• The release of fatty acids into the bloodstream for energy increases cholesterol and triglyceride levels
  • Under chronic stress, the continued release of cortisol seems to have some effect on where fat is deposited in the body, most often in the abdomen.

The effect of chronic stress on your heart

Over time, the physiological reactions to stress can take a toll on your cardiovascular system:

  • Due to an increased heart rate, it’s possible that your heart could take on an abnormal heart rhythm or you could have problems with the heart muscle itself
  • With the increase in blood pressure, your cardiovascular system can have all of the usual problems associated with hypertension including increased risk for heart disease and stroke
  • Due to the increase in cholesterol and triglycerides in your bloodstream, there is potential for your arteries to thicken with plaque over time, which could lead to coronary artery disease or heart attack. The deposit of fat in the abdomen, leading to an “apple” shape, is a marker of metabolic syndrome and is considered a risk factor for heart disease
  • Under ‘stress’ there is an increased depletion of Vitamin B and Vitamin C in the body and this will affect your immunity system. That’s why people with chronic stress are far more susceptible to colds, viruses and other illness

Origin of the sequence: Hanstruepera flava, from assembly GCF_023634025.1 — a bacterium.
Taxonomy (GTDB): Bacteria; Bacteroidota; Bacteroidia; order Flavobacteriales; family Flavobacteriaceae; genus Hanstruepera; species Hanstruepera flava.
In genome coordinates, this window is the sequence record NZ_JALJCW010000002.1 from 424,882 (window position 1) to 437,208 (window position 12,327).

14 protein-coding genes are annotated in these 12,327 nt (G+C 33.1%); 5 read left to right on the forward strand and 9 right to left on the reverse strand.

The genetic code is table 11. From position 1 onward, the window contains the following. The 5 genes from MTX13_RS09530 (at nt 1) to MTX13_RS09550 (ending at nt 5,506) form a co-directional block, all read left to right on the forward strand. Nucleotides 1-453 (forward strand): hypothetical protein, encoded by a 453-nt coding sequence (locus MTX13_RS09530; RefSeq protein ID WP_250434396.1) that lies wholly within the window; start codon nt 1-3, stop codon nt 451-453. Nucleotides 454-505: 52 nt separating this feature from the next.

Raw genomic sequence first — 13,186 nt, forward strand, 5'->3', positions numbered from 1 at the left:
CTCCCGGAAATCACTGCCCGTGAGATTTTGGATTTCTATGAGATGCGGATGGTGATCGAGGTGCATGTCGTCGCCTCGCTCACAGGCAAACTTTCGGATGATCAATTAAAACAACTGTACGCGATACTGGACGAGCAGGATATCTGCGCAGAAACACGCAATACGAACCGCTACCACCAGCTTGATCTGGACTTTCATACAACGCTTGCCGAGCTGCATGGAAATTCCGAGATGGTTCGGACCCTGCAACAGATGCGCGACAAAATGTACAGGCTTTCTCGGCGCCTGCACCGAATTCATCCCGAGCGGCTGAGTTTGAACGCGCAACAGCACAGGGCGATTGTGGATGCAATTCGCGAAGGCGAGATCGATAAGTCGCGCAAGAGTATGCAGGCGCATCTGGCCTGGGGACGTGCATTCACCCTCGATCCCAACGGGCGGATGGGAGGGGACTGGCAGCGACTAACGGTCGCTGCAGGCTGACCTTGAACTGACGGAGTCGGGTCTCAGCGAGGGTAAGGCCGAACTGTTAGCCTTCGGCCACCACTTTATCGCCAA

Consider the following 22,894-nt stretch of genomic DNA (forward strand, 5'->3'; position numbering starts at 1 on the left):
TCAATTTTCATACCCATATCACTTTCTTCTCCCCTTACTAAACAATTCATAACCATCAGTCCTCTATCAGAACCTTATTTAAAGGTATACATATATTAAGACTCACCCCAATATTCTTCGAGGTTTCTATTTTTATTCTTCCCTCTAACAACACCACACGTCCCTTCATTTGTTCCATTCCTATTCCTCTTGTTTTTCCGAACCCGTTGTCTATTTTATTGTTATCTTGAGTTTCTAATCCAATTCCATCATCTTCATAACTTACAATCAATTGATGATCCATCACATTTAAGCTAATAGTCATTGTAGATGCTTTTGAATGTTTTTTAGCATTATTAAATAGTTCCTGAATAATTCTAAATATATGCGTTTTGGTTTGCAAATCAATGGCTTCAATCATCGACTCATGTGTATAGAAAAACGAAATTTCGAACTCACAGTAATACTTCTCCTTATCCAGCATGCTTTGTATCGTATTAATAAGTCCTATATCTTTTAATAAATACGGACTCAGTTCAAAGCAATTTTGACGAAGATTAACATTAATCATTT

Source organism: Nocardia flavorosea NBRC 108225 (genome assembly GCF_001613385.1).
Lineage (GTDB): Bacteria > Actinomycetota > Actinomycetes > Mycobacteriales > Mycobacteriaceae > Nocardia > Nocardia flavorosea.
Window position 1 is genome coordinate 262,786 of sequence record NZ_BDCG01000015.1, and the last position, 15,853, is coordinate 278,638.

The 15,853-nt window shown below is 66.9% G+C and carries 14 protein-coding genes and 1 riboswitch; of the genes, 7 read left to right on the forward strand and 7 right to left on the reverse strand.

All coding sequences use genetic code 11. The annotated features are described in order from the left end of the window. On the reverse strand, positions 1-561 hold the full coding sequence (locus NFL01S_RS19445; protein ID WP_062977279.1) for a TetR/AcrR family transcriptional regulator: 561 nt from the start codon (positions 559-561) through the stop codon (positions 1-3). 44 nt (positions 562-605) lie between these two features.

• High blood pressure (hypertension) and high cholesterol are known as the ‘silent killers’ – outwardly there can be no signs at all. You can appear to be the calmest person on earth, but have high blood pressure, or be as thin as a rake and have high cholesterol

If in doubt, check it out. A 10 minute blood pressure test with the doctor or a 5 minute blood test for cholesterol levels could save your life.

I had my BP checked this week, by accident – literally! I was taking the mother-in-law to A&E, walked out of the hospital car park and got whacked on the head by the barrier arm. There was blood everywhere, but thankfully only superficial - at least I was in the best place and I’ve lived to write this article!

However, during the routine check-up for concussion, the nurse took my BP and it was through the roof. It settled back down when I visited the doctor three days later – but still too high - and as a result, I’m on the pill! So perhaps the car park barrier did me a favour after all.

The bottom line is that pressure is good for us to perform at our best, but chronic stress is very, very bad for us.

How to manage stress

So here are a few tips to help you manage stress in a good way:

  • Stress is 100% perception, so try to change some of your perceptions. If you don’t perceive something to be stressful, all of a sudden, it isn’t